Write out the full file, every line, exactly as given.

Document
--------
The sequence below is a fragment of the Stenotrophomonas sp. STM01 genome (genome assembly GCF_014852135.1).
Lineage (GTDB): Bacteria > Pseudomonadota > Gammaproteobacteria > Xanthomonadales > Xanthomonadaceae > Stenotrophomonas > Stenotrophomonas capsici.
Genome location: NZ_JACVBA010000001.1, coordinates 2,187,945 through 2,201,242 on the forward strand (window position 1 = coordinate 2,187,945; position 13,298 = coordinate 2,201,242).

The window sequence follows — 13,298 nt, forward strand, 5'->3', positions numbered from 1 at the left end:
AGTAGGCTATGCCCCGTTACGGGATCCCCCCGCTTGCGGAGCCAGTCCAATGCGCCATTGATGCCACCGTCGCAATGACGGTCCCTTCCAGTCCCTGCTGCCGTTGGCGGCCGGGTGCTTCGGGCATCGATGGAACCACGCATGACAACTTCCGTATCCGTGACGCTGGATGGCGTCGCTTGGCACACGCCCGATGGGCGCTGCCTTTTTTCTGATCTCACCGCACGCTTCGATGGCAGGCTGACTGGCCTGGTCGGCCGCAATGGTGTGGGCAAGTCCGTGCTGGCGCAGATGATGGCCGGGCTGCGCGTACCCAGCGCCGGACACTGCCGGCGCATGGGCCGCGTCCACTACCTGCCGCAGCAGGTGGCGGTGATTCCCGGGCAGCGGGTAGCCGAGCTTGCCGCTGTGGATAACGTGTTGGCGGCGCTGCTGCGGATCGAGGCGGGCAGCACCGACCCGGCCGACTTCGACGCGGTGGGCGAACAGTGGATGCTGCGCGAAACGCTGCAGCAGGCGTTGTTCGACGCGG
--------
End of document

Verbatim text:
The sequence below is a fragment of the Stenotrophomonas sp. STM01 genome (genome assembly GCF_014852135.1).
Lineage (GTDB): Bacteria > Pseudomonadota > Gammaproteobacteria > Xanthomonadales > Xanthomonadaceae > Stenotrophomonas > Stenotrophomonas capsici.
Genome location: NZ_JACVBA010000001.1, coordinates 2,187,945 through 2,201,242 on the forward strand (window position 1 = coordinate 2,187,945; position 13,298 = coordinate 2,201,242).

The window sequence follows — 13,298 nt, forward strand, 5'->3', positions numbered from 1 at the left end:
AGTAGGCTATGCCCCGTTACGGGATCCCCCCGCTTGCGGAGCCAGTCCAATGCGCCATTGATGCCACCGTCGCAATGACGGTCCCTTCCAGTCCCTGCTGCCGTTGGCGGCCGGGTGCTTCGGGCATCGATGGAACCACGCATGACAACTTCCGTATCCGTGACGCTGGATGGCGTCGCTTGGCACACGCCCGATGGGCGCTGCCTTTTTTCTGATCTCACCGCACGCTTCGATGGCAGGCTGACTGGCCTGGTCGGCCGCAATGGTGTGGGCAAGTCCGTGCTGGCGCAGATGATGGCCGGGCTGCGCGTACCCAGCGCCGGACACTGCCGGCGCATGGGCCGCGTCCACTACCTGCCGCAGCAGGTGGCGGTGATTCCCGGGCAGCGGGTAGCCGAGCTTGCCGCTGTGGATAACGTGTTGGCGGCGCTGCTGCGGATCGAGGCGGGCAGCACCGACCCGGCCGACTTCGACGCGGTGGGCGAACAGTGGATGCTGCGCGAAACGCTGCAGCAGGCGTTGTTCGACGCGG